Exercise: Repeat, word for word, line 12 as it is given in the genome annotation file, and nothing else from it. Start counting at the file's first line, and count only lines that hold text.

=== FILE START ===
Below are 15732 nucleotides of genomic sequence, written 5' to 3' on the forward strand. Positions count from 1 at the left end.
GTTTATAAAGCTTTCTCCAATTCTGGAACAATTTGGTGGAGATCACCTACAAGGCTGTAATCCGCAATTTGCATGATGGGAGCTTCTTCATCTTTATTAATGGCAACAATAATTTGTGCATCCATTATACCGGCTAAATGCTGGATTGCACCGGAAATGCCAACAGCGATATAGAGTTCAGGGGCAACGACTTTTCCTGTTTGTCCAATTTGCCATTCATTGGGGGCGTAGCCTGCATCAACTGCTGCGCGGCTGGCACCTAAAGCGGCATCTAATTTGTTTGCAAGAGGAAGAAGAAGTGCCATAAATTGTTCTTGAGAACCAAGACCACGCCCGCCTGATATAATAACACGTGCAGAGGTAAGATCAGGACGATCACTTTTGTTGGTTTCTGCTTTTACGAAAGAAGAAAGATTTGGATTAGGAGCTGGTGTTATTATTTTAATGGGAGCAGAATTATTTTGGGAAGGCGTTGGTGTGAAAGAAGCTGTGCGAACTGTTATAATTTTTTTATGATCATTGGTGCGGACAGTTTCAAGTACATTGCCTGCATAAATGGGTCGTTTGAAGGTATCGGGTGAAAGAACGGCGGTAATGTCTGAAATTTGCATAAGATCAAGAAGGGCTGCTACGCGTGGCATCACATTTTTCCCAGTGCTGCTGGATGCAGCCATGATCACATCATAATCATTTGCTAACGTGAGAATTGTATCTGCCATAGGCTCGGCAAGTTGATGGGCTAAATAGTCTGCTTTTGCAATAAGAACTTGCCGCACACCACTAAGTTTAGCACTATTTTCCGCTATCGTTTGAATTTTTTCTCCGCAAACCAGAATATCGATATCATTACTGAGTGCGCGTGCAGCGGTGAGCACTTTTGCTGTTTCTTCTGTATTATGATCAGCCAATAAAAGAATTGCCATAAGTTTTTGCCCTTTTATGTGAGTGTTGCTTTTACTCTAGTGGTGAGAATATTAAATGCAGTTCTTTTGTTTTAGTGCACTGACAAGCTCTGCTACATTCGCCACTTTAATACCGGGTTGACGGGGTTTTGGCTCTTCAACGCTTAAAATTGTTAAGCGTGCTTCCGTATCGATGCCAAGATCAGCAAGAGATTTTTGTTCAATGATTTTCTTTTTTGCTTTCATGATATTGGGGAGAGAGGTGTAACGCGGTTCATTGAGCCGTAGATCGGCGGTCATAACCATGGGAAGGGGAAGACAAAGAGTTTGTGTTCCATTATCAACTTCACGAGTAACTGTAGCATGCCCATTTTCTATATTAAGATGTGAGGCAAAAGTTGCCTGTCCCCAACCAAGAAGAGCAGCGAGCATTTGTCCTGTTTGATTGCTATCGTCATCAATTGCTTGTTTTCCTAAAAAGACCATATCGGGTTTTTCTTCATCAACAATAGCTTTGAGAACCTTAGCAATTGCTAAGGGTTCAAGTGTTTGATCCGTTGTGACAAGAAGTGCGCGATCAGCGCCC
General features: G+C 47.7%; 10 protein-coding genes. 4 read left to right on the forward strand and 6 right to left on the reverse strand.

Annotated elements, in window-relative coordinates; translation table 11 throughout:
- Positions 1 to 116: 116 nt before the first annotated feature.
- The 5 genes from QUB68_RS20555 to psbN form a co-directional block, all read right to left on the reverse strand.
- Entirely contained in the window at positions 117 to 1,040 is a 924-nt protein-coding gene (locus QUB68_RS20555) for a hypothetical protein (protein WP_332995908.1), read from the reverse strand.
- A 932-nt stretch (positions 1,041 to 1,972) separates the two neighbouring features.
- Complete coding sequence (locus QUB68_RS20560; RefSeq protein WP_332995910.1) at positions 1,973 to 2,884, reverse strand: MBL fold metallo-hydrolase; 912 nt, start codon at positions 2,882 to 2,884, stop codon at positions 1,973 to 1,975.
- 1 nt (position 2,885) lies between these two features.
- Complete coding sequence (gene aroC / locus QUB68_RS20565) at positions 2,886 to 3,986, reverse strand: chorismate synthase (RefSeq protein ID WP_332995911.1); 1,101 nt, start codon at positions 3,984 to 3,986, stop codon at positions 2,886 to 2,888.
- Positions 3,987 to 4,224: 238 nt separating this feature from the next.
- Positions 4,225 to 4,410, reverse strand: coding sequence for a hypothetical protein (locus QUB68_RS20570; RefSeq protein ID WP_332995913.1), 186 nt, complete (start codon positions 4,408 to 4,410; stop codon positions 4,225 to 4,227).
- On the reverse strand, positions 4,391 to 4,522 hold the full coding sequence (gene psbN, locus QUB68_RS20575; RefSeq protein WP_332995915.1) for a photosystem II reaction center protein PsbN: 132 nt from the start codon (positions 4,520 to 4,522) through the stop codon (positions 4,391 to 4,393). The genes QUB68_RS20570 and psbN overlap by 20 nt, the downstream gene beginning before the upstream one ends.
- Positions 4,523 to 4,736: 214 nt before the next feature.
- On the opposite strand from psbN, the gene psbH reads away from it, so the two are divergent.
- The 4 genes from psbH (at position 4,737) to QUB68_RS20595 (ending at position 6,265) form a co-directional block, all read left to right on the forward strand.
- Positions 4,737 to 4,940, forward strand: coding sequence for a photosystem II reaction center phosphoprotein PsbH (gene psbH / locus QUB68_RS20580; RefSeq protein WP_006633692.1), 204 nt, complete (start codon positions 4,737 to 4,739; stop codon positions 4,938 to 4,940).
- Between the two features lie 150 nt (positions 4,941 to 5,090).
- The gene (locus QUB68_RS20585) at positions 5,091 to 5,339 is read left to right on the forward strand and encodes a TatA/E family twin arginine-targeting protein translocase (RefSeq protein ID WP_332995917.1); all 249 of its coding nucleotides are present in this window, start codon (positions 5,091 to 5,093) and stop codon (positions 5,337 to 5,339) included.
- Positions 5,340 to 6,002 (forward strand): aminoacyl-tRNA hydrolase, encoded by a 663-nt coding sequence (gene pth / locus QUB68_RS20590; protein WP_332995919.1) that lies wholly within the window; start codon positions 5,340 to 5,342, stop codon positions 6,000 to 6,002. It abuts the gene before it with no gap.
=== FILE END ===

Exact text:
- Positions 3,987 to 4,224: 238 nt separating this feature from the next.